Not all country leaders are alike but I admire those who spread wisdom throughout their country in order to enhance every single aspect of their people’s lifestyle, such as our former President of the United Arab Emirates Sheikh Zayed Bin Sultan Al-Nahyan. Aware of his instincts, our leader was an earth and desert lover who loved falconry and horses and bred camels in order to preserve the natural heritage of his country. His love for the environment and culture was infinite and he was committed to each member of society.
Our late leader contributed to the preservation of several kind of endangered plant, bird, and animal species in order to restore and sustain our country’s environmental balance. He also cared for the marine environment by enacting laws and regulations to protect marine biodiversity and establish seawater desalination plants – both of which have become among our most important natural resources.
Sheikh Zayed Bin Sultan Al-Nahyan also spurred a cultural evolution that made life easier for the people and gave them everything they needed in terms of public services and facilities, including much needed hospitals and schools. His beliefs were founded on the values of benevolence and of “true” richness – he is not a mentor for persecutors.
Abu Dhabi’s oilfields played a significant role in the realisation of this big change, although it was really challenging for the people compared to other rich countries with similar natural resources. Nothing like this had ever been realized by the Emirates, and we benefitted from the scientific contribution of several other Arabic and Islamic countries.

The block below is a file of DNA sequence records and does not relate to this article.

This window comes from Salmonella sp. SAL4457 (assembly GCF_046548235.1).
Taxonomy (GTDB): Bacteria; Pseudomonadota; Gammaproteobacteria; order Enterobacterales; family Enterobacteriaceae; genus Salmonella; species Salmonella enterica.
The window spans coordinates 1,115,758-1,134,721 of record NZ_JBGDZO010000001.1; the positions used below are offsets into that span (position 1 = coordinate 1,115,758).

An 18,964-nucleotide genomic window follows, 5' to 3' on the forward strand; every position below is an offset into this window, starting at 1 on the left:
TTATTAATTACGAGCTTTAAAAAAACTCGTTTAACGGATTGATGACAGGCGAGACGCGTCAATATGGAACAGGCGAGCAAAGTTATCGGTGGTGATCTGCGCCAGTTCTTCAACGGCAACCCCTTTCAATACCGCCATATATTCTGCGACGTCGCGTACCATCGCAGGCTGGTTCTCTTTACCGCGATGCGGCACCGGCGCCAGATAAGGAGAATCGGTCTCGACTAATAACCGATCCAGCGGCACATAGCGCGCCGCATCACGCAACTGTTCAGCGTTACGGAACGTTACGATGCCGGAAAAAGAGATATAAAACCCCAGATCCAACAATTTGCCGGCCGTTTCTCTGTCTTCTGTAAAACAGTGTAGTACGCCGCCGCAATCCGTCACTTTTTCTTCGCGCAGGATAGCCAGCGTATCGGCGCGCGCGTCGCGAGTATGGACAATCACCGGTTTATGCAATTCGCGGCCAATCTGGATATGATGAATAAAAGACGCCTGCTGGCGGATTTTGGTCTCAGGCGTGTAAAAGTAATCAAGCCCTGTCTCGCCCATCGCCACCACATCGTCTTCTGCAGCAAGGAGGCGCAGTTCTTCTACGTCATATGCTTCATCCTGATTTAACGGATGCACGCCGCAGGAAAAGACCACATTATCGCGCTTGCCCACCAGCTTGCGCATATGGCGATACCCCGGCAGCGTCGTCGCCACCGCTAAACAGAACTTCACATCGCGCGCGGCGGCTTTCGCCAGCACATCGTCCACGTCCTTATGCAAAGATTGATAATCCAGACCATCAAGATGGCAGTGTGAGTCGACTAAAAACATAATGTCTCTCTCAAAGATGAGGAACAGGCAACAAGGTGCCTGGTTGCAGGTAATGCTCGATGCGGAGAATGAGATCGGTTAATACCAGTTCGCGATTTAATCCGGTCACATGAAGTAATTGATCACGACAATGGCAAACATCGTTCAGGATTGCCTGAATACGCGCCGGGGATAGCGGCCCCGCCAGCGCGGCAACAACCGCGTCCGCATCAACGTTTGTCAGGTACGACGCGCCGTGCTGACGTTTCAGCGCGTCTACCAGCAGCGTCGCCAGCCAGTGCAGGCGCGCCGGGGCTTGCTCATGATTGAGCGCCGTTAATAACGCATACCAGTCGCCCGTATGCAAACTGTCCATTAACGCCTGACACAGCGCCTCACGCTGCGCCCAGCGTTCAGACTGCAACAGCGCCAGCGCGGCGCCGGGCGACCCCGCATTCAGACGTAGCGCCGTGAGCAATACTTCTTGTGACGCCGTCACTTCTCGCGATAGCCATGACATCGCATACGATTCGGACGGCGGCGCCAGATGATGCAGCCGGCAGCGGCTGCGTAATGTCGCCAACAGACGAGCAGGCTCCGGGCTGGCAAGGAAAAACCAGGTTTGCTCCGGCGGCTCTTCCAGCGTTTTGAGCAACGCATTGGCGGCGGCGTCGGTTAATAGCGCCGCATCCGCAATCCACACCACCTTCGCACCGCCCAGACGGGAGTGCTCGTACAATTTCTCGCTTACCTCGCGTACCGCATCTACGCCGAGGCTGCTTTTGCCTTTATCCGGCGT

Sheikh Zayed became an environmental leader who was honored with important scientific awards. We all knew about his commitment to setting up environmentally friendly public buildings, and it is thanks to his efforts that civilization among the Emirates bloomed so beautifully.
On the one hand there is our leader, a man who demonstrated concern for our environment while also restoring peace and health. We have to ensure there is leftover natural wealth for future generations and that life on earth remains healthy for future ages. Indeed this is our responsibility, and Sheikh Zayed Bin Sultan Al-Nahyan, my hero, demonstrated incredible focus in this regard.
When I was 6 years-old, this great leader came for lunch at my house and wanted me to sit next to him. He asked me, “what is your name? What is your big dream?”
I told him, “My name is Abdul Aziz and I will tell you my dream when I am older.”
He also said something that I will never forget, “We need to look to nature in the future, because nature allows human life to flourish. It would be unfair to allow animals to die. We need to be fair with nature in order to have peace.”
This column was translated from Arabic into English by Silvia Gandolfo, a translator and interpreter based in France. She can be reached at silviagandolfo [at] hotmail [dot] it.
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